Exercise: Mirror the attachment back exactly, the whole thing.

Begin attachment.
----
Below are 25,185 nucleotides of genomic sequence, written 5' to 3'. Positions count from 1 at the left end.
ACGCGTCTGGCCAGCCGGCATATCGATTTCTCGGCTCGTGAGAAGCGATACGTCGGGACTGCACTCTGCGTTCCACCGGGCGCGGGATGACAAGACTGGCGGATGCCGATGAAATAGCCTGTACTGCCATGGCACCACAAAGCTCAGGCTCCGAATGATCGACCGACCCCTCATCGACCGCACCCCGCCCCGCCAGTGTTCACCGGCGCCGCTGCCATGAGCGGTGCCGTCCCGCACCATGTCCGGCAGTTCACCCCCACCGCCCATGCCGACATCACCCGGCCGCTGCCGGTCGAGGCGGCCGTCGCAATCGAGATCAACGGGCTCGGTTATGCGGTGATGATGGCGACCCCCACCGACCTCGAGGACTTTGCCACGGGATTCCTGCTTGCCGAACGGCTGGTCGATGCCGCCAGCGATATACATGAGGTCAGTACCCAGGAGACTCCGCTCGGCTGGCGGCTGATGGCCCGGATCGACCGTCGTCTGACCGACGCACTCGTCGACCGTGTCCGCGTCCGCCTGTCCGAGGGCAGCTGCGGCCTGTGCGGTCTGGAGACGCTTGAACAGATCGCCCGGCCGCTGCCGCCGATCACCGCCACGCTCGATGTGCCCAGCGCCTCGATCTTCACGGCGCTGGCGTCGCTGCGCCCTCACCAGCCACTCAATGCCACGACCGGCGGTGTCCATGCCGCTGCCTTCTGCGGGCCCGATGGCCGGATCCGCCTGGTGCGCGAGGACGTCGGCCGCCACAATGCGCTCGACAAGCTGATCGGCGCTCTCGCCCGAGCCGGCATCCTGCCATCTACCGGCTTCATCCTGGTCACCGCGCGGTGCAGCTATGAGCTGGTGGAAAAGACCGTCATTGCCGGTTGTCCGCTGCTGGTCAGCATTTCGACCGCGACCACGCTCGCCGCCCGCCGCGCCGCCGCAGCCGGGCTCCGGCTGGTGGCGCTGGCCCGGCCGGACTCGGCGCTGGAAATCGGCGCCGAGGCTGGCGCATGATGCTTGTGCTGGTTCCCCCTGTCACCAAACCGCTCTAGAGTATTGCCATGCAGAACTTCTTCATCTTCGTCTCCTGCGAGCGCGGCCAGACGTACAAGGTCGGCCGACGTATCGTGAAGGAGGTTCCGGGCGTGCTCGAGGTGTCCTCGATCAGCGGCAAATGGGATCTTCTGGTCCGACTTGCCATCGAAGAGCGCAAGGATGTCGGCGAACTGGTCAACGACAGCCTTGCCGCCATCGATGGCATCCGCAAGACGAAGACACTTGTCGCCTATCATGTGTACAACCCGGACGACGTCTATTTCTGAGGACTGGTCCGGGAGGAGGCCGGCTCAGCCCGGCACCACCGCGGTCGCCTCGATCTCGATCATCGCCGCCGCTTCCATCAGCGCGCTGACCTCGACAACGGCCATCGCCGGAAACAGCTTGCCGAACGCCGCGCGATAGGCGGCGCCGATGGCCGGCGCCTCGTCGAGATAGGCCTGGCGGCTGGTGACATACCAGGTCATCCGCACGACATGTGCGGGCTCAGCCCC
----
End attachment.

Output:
Below are 25,185 nucleotides of genomic sequence, written 5' to 3'. Positions count from 1 at the left end.
ACGCGTCTGGCCAGCCGGCATATCGATTTCTCGGCTCGTGAGAAGCGATACGTCGGGACTGCACTCTGCGTTCCACCGGGCGCGGGATGACAAGACTGGCGGATGCCGATGAAATAGCCTGTACTGCCATGGCACCACAAAGCTCAGGCTCCGAATGATCGACCGACCCCTCATCGACCGCACCCCGCCCCGCCAGTGTTCACCGGCGCCGCTGCCATGAGCGGTGCCGTCCCGCACCATGTCCGGCAGTTCACCCCCACCGCCCATGCCGACATCACCCGGCCGCTGCCGGTCGAGGCGGCCGTCGCAATCGAGATCAACGGGCTCGGTTATGCGGTGATGATGGCGACCCCCACCGACCTCGAGGACTTTGCCACGGGATTCCTGCTTGCCGAACGGCTGGTCGATGCCGCCAGCGATATACATGAGGTCAGTACCCAGGAGACTCCGCTCGGCTGGCGGCTGATGGCCCGGATCGACCGTCGTCTGACCGACGCACTCGTCGACCGTGTCCGCGTCCGCCTGTCCGAGGGCAGCTGCGGCCTGTGCGGTCTGGAGACGCTTGAACAGATCGCCCGGCCGCTGCCGCCGATCACCGCCACGCTCGATGTGCCCAGCGCCTCGATCTTCACGGCGCTGGCGTCGCTGCGCCCTCACCAGCCACTCAATGCCACGACCGGCGGTGTCCATGCCGCTGCCTTCTGCGGGCCCGATGGCCGGATCCGCCTGGTGCGCGAGGACGTCGGCCGCCACAATGCGCTCGACAAGCTGATCGGCGCTCTCGCCCGAGCCGGCATCCTGCCATCTACCGGCTTCATCCTGGTCACCGCGCGGTGCAGCTATGAGCTGGTGGAAAAGACCGTCATTGCCGGTTGTCCGCTGCTGGTCAGCATTTCGACCGCGACCACGCTCGCCGCCCGCCGCGCCGCCGCAGCCGGGCTCCGGCTGGTGGCGCTGGCCCGGCCGGACTCGGCGCTGGAAATCGGCGCCGAGGCTGGCGCATGATGCTTGTGCTGGTTCCCCCTGTCACCAAACCGCTCTAGAGTATTGCCATGCAGAACTTCTTCATCTTCGTCTCCTGCGAGCGCGGCCAGACGTACAAGGTCGGCCGACGTATCGTGAAGGAGGTTCCGGGCGTGCTCGAGGTGTCCTCGATCAGCGGCAAATGGGATCTTCTGGTCCGACTTGCCATCGAAGAGCGCAAGGATGTCGGCGAACTGGTCAACGACAGCCTTGCCGCCATCGATGGCATCCGCAAGACGAAGACACTTGTCGCCTATCATGTGTACAACCCGGACGACGTCTATTTCTGAGGACTGGTCCGGGAGGAGGCCGGCTCAGCCCGGCACCACCGCGGTCGCCTCGATCTCGATCATCGCCGCCGCTTCCATCAGCGCGCTGACCTCGACAACGGCCATCGCCGGAAACAGCTTGCCGAACGCCGCGCGATAGGCGGCGCCGATGGCCGGCGCCTCGTCGAGATAGGCCTGGCGGCTGGTGACATACCAGGTCATCCGCACGACATGTGCGGGCTCAGCCCC